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andLinux is a Ubuntu distribution that used the coLinux kernel, a Windows port of the Linux kernel which allows andLinux to run natively inside Windows without any virtualization software. After downloading, you basically just run the install Wizard. When your machine reboots, an extra taskbar icon will be waiting for you to launch and install pretty much any standard Linux application.

The coLinux kernel can be launched as a service and it runs in the background with a dedicated amount of RAM allotted to it. During the install, you create a folder to house the andLinux Ubuntu installation’s root directory. If you need to access the full C drive from Linux applications, it’s just a quick entry in the /etc/fstab.

When you’ve got everything running, the end result is really seamless. The Linux applications each run in a standard window, just like your Windows apps. There’s no switching between operating system windows. Xterm, Konquerer, Amarok, whatever—It basically just works.

The installation is pretty simple, and there’s also a nice tutorial at Tinkernut that runs you through the installer and shows you how to use Synaptec to easily install other Linux applications. If you’re primarily a Windows user, but you miss all the great open source apps and command line tools that are available in Linux, this is worth the 700MB download.

andLinux – Link
Using andLinux (video) – Link



  1. Nick says:

    This is really cool. They should have something like this for other OSes too. Virtualization software usually works pretty well, but if the kernel is designed to run natively within another operating system, there will be far fewer problems.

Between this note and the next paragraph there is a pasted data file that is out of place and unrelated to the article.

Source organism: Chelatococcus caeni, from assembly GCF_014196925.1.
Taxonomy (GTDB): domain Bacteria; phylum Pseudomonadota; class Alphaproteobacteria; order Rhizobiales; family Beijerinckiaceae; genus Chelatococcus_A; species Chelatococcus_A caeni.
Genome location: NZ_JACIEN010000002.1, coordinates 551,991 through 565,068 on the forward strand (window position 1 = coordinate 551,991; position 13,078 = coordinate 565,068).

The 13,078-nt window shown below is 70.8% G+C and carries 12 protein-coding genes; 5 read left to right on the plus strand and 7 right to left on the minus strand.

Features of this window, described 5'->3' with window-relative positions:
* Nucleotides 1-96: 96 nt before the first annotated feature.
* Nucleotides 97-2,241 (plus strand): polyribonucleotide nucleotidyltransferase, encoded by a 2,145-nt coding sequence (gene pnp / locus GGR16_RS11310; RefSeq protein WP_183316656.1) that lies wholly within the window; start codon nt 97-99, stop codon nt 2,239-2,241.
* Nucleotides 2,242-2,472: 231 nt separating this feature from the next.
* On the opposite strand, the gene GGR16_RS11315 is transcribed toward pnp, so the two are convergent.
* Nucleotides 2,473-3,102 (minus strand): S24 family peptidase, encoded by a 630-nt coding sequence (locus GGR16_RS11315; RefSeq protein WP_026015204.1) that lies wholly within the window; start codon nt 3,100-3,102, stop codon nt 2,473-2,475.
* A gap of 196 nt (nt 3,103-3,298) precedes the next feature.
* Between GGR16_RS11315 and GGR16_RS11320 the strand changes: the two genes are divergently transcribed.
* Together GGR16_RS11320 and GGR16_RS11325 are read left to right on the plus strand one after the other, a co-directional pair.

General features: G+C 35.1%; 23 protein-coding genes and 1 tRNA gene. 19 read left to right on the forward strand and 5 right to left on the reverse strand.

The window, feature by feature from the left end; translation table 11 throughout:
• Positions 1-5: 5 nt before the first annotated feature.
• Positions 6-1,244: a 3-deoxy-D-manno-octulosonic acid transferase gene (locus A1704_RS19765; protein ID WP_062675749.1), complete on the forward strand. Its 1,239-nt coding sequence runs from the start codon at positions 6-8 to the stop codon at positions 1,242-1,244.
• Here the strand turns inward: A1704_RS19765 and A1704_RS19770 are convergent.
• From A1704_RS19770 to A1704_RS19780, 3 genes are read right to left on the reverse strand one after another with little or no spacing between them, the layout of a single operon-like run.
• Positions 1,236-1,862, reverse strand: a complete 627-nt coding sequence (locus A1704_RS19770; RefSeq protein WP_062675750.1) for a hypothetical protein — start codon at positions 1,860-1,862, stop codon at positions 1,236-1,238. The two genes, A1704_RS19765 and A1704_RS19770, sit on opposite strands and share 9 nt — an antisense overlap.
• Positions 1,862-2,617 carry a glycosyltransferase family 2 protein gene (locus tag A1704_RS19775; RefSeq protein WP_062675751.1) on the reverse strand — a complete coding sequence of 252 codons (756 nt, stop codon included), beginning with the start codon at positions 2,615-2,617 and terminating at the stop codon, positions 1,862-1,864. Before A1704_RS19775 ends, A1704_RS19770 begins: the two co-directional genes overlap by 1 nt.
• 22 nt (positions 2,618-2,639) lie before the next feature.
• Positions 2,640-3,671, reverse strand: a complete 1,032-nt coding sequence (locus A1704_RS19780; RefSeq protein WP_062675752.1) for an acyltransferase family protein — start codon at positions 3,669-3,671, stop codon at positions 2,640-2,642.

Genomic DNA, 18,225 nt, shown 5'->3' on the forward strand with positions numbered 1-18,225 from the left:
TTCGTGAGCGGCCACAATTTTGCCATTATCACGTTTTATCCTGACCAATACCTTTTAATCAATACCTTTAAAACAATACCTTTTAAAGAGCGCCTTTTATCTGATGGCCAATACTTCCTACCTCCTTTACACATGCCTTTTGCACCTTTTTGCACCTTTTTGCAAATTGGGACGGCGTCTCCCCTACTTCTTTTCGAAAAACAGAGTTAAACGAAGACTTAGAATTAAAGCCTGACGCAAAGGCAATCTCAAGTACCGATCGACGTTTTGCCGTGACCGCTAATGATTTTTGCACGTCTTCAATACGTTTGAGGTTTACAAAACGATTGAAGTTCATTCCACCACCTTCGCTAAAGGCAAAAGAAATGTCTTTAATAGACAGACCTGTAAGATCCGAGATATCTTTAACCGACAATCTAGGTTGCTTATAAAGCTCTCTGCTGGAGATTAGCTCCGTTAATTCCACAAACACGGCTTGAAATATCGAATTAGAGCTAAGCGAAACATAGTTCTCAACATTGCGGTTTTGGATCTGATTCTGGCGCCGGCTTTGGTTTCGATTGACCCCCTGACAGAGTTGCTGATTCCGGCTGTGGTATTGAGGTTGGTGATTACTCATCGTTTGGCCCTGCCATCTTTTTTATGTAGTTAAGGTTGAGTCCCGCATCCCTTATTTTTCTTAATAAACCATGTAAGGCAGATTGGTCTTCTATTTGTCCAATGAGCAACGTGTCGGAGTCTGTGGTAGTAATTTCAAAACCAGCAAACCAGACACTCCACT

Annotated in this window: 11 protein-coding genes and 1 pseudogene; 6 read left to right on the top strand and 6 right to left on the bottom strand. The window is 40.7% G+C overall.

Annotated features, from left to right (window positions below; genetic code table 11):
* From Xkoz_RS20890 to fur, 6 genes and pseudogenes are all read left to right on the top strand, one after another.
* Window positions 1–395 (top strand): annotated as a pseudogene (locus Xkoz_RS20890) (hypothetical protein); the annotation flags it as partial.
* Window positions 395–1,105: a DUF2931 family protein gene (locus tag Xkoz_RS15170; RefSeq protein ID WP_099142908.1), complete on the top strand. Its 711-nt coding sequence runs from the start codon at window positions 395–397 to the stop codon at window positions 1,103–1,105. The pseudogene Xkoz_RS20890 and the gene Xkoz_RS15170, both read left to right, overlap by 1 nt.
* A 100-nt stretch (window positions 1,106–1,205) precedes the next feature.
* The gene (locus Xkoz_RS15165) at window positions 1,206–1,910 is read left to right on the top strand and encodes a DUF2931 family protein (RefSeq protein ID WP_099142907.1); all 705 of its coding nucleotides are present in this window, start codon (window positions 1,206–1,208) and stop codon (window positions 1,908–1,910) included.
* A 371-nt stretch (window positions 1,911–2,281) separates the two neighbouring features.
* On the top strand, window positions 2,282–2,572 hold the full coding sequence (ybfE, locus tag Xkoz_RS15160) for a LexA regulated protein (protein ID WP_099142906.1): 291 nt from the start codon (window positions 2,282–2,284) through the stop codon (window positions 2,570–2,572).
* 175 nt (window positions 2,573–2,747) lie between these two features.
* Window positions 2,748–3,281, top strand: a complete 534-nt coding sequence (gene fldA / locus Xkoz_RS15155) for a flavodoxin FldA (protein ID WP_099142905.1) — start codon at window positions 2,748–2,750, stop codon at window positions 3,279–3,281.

2. King James III says:

    If the desire is to break Microsoft’s strangle hold on the world’s P.C.’s, this is not the way to do it.

  3. Ghost BOFH says:

    I’d have to agree with KJ3. The upside to this software is that Windows users can now feel like there’s no need to switch to Linux, as they can have Linux on their system too!

    The downside is when your POS Windows OS gets infected or BOSDs and takes out everything with it, it’ll take out everything with it – including your new psuedo-Linux.

    The only thing I could see this as being useful for, is running ‘nix on your work computer – but then, most companies have pretty strict policies about what you can and can’t install…so…

  4. Harry Barracuda says:

    This is about as useful as a chocolate fireguard.

    Surely you’re better off running Linux and using Wine if you *have* to run a bloody windows app!